Mortgage lending volume headed for decline
|June 17, 2004|
Internet technology spending to remain strong among large lenders
The mortgage industry faces as much as a 50 percent drop in loan originations between 2003 and 2005, while mortgage IT spending will continue to grow, according to financial services research company TowerGroup.
Between 2003 and 2005, the growth in IT spending will slow from 7 percent in 2003 to 1.3 percent in 2004, according to TowerGroup.
Ever-dropping interest rates and the refinancing boom handed the U.S. mortgage industry its most consistent revenue and profit growth to date between 2000 and 2003. Mortgage IT spending, particularly for loan origination technology, also increased steadily during this time, fueled largely by the growing need to process rapidly increasing loan volumes.
"As the cash cow of many banks for the past three years, mortgage is the second-largest IT spending category across all retail bank lines of business and had the largest dollar increase in spend in 2003. Yet IT spending on mortgage systems is slowing and will grow just 1 percent for the industry overall from 2003 to 2004," said Craig Focardi, senior analyst in the Consumer Lending & Bank Cards practice at TowerGroup and author of the research.
"Though increasing at a slower rate, mortgage IT spending will remain strongest during 2004 to 2005 among most 'megalenders' – growing at a healthy 12.6 percent. This is significantly above that 1 percent average in part because despite declining loan volume, these lenders can more easily realize large financial benefits in loan origination and servicing efficiency, along with portfolio analysis for outbound mortgage marketing and cross-selling initiatives," he added.
From 2001 to 2003, mortgage lenders invested in new or upgraded loan origination systems, wholesale Web site technology and automated loan fulfillment technology to reduce capacity constraints as loan volumes rose rapidly. During 2004 to 2005 most lenders will see those supply constraints disappear, as total lending volume declines by 30 percent to 50 percent.
IT investment will continue to be essential for all lenders. However their focus is now shifting toward areas like improving operating margins to maintain profitability, portfolio management, direct marketing and cross-selling. Retaining mortgage customers will remain a huge issue in the post-refi market, since the retention rate when mortgagors buy a home averages 10 percent in contrast to an average of 30 percent when mortgagors refinance.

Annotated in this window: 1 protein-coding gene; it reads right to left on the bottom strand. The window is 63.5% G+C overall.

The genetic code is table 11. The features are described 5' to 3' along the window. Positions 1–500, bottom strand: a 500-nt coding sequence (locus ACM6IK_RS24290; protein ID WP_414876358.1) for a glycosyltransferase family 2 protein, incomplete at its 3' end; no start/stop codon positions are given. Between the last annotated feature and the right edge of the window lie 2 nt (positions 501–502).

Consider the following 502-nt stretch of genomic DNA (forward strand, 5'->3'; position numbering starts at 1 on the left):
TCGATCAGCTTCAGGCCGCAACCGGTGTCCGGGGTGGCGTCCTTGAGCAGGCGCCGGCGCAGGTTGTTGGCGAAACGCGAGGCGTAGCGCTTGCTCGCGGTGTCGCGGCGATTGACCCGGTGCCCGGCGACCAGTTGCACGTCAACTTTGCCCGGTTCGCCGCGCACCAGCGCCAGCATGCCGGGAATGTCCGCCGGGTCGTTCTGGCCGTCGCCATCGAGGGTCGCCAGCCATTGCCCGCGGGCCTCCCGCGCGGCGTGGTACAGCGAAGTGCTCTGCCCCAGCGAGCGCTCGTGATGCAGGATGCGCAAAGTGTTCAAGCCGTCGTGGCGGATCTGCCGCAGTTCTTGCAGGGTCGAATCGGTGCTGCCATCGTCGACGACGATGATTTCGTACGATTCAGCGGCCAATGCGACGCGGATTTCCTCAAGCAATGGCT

The recent wave of retail bank mergers will moderately reduce total mortgage industry IT spending but have little effect on average IT spending by institution size, as only two of the recent mergers involved institutions that both have large mortgage operations.
TowerGroup also believes that recent banking industry consolidation will not have a significant impact on the concentration of the mortgage industry's assets. More significant are shifts in the drivers for mortgage industry consolidation. While gaining economies of scale is still important for small and mid-sized banks, some large mortgage banks today are actually experiencing "diseconomies" of scale in the servicing arena.
Focardi noted that the ultimate impact of the coming decline in loan volumes on mortgage IT spending is still unclear. "Many firms are continuing long-term IT projects, while others are delaying and reprioritizing planned projects. For retail banks and their mortgage bank subsidiaries, the three most critical questions are: What categories of IT spending are of highest priority within retail banking in general? Which are of highest priority in mortgage lending divisions specifically? And how should the mix between loan origination systems and loan servicing systems change, as mortgage firms move from a focus on acquisition of new loans to a focus on portfolio management?" he said.
Copyright: Inman News Features